By Annie Ross

Dale Earnhardt Jr. abruptly announced his retirement at the end of the season, a decision that will cost Nascar its most popular driver as the series scrambles to rebuild its fan base.

At a news conference, the 43-year-old Earnhardt said he “wanted the opportunity to go out on his own terms.” After missing much of the 2016 season due to concussion-like symptoms, he acknowledged that time off played a role in his decision. He wanted retirement to be his choice rather than something that was decided for him.

“Having influence over my exit only became meaningful when it started to seem most unlikely,” Earnhardt said. “As you know, I missed a few races last year and during that time I had to face the realization that my driving career may have already ended without me so much as getting a vote on the table. Of course, in life we’re not promised a vote, and that’s especially true in racing.”

Colorful, candid and talented, Earnhardt has been plagued by concussions the last several years and he missed half of last season recovering from a head injury. He had delayed contract talks on an extension to drive the No. 88 Chevrolet, and the two-time Daytona 500 winner will now call it quits when the season ends in November.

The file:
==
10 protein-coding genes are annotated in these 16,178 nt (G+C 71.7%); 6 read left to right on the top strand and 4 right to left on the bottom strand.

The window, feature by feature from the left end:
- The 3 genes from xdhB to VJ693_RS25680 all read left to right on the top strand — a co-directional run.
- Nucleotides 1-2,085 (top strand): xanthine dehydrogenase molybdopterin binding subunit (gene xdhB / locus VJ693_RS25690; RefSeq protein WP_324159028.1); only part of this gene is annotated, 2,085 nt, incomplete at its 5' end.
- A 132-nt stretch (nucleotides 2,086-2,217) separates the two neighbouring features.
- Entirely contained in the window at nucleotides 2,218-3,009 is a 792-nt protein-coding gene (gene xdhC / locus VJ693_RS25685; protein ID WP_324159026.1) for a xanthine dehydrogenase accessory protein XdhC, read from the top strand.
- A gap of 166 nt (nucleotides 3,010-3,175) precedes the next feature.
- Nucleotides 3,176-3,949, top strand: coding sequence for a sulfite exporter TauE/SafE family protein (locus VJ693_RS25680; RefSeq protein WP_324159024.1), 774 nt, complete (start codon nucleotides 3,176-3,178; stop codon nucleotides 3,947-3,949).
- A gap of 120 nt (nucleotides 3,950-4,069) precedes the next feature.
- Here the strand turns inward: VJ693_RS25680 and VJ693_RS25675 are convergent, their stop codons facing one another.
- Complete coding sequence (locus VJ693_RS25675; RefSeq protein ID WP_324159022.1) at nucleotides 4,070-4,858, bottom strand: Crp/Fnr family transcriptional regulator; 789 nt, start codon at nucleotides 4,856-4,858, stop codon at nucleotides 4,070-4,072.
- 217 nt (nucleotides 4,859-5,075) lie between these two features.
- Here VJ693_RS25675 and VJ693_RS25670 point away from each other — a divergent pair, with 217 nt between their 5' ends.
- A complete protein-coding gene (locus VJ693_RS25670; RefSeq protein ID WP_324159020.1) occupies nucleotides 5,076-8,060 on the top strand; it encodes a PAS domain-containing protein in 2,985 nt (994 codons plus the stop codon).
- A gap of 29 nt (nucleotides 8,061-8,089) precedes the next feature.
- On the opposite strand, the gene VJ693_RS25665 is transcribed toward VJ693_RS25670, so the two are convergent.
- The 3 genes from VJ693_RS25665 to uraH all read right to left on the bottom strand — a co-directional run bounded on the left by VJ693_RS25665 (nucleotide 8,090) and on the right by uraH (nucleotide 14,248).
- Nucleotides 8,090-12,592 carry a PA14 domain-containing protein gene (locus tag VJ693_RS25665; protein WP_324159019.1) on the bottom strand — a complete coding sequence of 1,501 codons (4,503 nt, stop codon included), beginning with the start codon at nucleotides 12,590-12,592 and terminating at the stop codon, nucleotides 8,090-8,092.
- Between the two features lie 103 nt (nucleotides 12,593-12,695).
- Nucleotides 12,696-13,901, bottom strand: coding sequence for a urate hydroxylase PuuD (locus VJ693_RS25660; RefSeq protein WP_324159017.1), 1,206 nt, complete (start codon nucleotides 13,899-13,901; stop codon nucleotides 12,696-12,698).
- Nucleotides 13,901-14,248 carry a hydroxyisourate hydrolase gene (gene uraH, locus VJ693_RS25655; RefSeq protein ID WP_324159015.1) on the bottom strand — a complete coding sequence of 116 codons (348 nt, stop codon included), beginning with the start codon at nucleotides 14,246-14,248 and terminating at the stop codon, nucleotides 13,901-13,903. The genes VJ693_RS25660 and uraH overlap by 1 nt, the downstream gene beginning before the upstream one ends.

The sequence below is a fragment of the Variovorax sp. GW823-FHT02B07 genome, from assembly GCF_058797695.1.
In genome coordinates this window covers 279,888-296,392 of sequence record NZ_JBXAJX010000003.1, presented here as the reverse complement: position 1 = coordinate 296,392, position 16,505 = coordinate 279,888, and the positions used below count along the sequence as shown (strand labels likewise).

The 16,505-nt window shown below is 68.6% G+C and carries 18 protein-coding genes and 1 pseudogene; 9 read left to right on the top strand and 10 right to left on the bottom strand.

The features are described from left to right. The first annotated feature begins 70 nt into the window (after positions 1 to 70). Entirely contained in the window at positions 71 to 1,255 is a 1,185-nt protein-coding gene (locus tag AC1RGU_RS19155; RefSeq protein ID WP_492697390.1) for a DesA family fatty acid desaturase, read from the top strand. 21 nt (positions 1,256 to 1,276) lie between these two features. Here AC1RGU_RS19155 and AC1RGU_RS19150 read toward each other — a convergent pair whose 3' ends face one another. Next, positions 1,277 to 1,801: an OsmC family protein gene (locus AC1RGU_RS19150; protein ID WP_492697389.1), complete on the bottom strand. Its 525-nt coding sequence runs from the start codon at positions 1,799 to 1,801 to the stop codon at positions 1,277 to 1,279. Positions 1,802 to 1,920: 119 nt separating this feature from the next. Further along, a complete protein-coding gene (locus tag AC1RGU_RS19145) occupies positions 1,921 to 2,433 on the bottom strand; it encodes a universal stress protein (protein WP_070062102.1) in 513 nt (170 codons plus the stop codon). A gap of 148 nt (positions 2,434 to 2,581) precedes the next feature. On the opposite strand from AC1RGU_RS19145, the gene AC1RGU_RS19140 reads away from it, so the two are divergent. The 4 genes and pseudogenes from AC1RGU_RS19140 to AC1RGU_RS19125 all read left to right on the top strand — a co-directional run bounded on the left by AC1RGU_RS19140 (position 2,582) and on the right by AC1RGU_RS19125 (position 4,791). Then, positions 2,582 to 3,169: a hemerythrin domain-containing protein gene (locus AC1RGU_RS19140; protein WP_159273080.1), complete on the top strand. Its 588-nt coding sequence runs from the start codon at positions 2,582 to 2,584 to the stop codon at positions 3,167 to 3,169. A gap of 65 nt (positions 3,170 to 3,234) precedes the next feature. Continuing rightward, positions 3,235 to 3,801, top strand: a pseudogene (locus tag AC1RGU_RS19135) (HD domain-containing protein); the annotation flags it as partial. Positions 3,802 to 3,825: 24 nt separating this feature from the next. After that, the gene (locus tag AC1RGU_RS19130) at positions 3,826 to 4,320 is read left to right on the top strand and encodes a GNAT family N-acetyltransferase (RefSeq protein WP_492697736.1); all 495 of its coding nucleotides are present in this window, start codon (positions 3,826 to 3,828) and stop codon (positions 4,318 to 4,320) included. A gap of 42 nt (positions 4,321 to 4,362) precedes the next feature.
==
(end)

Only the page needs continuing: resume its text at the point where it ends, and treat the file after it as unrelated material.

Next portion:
Born and raised in North Carolina, Earnhardt has deep roots in Nascar. His late Hall of Fame father, Dale, won seven titles and, known as “The Intimidator,” was one of the greatest drivers in Nascar history. Earnhardt’s grandfather, Ralph, ran 51 races at Nascar’s highest level.

Earnhardt has won Nascar’s most popular driver award a record 14 times. He has 26 career Cup victories.

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